This is the center of the universe map in the Mapping the Universe.
This is the network of scientific literature, a component displayed in the upper left region of the Mapping the Universe. It highlights the two papers with the highest citation burst rates and the nature of the discoveries reported by these papers.
Time spiral shows emerging topics each year in the SDSS literature.
A close-up view of a region containing the famous Hubble Ultra Deep Field (shown as the red diamond).
The design of the map of the universe is based on the right ascension and the logarithmic transformation of the distance of an astronomical object to the Earth. The scales between megaparsec (mpc) and gigaparsec (gpc) are enlarged for clarity, especially because these are the focal areas of SDSS.
A timeline of major discoveries made possible by increasingly powerful telescopes and a large amount of observational data.
This figure is a schematic diagram of the overall information flow. It focuses on the design of the first stage of the project, in which the primary source of input is the publications resulted from the SDSS research. Research activities focus on four areas in this context, namely identifying research frontiers based on the SDSS literature, identifying the intellectual impact of the SDSS survey data, identifying emerging trends, and identifying critical connections between emerging topics and the impact on the SDSS community. Two major output channels are designed to provide feedback to the SDSS research.
This geographic map shows the distribution of SDSS authors. The density of markers shows the frequency of publications from the marked areas. The SDSS research active areas include the east and west coast of the U.S.A, Europe, Japan, and China. The locations of authors are derived from the bibliographic records in the Web of Science.
This map is generated by CiteSpace, showing a hybrid network of several types of nodes and links. Triangle shapes in the map indicate fast-rising terms in titles and abstracts. The tree-ring like circles denote keywords chosen by authors to index the entire papers. CiteSpace also supports several other types of vertices and links in hybrid networks, including citing authors, cited authors, cited papers, and cited journals. The colors of nodes denote the years when the hosting papers are published. The colors of lines denote when two items are either co-cited or co-occurring.
This map shows the latent semantic space derived from 61 publications of the astronomer co-PI, Professor Michael Vogeley. The six areas are: 1) AGN, 2) void statistics, 3) concepts related to Vogeley’s work with York, 4) and 5) parameters in astronomical research, and 6) void galaxies. The map was generated by Storylines, a system developed in our research group that can identify concept groups in terms of latent dimensions in a latent semantic space. Vogeley was able to identify the connections between these concept groupings and his research based on this map, although Area 2 and Area 6 would be regarded as the same area of research.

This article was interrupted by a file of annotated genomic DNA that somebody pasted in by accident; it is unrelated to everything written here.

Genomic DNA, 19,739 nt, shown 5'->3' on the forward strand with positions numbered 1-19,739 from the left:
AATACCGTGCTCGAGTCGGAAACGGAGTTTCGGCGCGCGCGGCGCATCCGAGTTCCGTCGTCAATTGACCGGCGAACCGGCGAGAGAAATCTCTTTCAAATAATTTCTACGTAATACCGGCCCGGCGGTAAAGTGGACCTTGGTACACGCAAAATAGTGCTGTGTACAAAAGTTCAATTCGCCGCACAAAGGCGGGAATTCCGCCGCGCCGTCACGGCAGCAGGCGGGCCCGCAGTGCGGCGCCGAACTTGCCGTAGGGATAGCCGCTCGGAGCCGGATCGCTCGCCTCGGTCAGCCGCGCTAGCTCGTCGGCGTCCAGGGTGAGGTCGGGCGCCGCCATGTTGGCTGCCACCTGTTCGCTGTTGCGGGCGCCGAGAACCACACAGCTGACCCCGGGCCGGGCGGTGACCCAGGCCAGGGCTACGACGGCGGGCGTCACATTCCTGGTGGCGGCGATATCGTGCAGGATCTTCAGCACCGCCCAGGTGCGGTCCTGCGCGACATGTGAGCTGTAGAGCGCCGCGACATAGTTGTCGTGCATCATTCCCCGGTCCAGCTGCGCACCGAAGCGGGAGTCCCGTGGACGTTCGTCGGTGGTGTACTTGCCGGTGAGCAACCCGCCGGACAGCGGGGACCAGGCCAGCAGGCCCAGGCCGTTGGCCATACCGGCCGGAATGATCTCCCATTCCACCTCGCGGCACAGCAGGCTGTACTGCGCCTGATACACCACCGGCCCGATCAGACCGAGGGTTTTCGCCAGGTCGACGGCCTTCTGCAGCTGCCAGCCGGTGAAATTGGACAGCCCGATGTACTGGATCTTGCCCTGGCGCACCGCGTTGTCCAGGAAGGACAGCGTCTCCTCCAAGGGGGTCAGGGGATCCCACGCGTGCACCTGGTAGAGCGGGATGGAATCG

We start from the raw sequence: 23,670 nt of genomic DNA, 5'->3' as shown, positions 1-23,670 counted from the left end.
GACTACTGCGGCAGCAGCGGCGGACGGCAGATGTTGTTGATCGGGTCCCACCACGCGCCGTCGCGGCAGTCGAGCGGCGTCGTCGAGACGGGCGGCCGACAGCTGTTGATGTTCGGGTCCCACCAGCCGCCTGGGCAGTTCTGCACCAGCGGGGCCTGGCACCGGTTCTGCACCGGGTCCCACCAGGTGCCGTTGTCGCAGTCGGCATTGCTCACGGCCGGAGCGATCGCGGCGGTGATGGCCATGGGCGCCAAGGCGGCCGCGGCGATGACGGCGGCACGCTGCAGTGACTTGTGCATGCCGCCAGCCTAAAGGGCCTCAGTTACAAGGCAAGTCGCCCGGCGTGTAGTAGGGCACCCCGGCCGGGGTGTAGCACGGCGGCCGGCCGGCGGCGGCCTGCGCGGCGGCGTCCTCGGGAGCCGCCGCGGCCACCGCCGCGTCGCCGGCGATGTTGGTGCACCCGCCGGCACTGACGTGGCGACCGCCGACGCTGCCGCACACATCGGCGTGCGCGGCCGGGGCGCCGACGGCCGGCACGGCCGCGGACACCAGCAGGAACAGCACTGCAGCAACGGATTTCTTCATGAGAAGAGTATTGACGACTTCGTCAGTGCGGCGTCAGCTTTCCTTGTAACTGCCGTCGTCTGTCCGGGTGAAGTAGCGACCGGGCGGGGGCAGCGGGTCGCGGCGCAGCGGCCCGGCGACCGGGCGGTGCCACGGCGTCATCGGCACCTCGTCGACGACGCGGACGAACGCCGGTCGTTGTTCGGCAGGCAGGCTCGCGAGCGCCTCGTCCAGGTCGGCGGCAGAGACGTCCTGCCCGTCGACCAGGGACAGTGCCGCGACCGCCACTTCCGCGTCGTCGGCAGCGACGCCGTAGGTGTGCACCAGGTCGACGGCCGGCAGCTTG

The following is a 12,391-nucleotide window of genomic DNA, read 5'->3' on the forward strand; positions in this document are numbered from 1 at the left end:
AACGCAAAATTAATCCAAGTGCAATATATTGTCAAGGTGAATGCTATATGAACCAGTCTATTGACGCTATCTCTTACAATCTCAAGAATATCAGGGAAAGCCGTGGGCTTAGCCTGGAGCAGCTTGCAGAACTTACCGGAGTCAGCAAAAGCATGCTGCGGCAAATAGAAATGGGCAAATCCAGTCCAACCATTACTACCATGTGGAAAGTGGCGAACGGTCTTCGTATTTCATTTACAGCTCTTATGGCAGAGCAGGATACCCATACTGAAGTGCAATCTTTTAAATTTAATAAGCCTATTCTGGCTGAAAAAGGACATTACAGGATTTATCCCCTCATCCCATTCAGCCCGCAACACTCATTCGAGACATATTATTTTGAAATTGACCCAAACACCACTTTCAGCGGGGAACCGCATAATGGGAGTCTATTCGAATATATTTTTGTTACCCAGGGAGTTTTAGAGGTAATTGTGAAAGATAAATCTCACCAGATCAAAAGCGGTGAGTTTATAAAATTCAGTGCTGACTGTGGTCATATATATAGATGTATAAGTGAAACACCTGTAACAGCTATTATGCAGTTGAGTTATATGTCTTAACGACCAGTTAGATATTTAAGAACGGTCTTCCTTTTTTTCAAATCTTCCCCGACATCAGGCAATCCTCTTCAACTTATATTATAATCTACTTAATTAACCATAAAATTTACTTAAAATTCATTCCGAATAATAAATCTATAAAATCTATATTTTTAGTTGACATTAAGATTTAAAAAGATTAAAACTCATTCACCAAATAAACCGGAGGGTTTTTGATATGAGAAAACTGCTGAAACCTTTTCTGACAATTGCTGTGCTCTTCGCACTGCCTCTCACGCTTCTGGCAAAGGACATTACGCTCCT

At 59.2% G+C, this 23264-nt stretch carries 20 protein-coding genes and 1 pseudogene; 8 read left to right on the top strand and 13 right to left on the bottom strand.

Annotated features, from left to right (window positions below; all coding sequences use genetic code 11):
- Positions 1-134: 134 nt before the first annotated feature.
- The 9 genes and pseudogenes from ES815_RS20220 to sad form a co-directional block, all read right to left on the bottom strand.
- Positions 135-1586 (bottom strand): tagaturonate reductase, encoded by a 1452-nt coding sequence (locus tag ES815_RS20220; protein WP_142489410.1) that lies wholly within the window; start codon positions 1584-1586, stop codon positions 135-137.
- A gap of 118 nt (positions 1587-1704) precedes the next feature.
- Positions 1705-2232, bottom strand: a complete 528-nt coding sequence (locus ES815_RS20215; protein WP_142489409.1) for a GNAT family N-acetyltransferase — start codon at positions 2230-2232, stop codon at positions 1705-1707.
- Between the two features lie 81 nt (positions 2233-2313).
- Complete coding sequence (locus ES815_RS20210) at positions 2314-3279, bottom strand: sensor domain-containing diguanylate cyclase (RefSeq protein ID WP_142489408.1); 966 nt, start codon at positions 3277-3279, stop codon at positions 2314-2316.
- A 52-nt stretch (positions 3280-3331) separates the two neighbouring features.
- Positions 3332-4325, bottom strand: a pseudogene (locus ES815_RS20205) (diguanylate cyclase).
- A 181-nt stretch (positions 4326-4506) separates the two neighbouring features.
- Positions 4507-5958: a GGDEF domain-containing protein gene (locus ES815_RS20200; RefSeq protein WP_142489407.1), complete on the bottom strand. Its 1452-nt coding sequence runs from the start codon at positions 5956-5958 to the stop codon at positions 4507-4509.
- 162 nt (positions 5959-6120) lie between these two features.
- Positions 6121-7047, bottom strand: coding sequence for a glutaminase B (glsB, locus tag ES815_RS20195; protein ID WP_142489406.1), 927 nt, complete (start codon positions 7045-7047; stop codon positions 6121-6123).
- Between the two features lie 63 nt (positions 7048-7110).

This timeline of bursts of topic terms shows the astronomer Co-PI, Professor Vogeley’s research topics. Terms in 1991 correspond to Vogeley’s undergraduate research topics. Burst terms appearing between 1994 and 1995 correspond to his doctoral studies. Burst terms from 2003 onwards correspond to Vogeley’s research topics related to SDSS. The initial SDSS data release is known as the Early Data Release, followed by 5 annual data releases as shown in the figure. The term large-scale structure was found with a sharply increased popularity in 2003. Topics associated with more recently released SDSS data seem to be more concrete; for example, terms such as void regions and surface brightness represent specific topics.
This is a document co-citation network derived from Vogeley’s 61 papers. The visualization was generated by CiteSpace based on bibliographic records of the 61 papers. The network highlights two distinct areas of Vogeley’s research and, more importantly, how the two areas are connected and how the research focus was transformed from on into the other. The left half of the network consists of cited papers in areas that are not directly related to SDSS research, whereas the right half of the network corresponds to research related to the SDSS survey. The two areas are joined by a series of papers in the middle – they are all SDSS technical papers or data release papers.
This is a variation of a decision tree known as alternate decision trees (ADTs). The classification along a path from the root is based on the positive or negative signs associated with the nodes along the path. Terms in oval shapes are selected based on statistical tests of association so that they are the most predictive terms. Full details are explained in our JCDL 2007 paper.
Citations adjusted by age of publication (Sc) and by age of citation (St).
Location of this page: http://cluster.cis.drexel.edu/~cchen/projects/sdss
Updated: March 1, 2010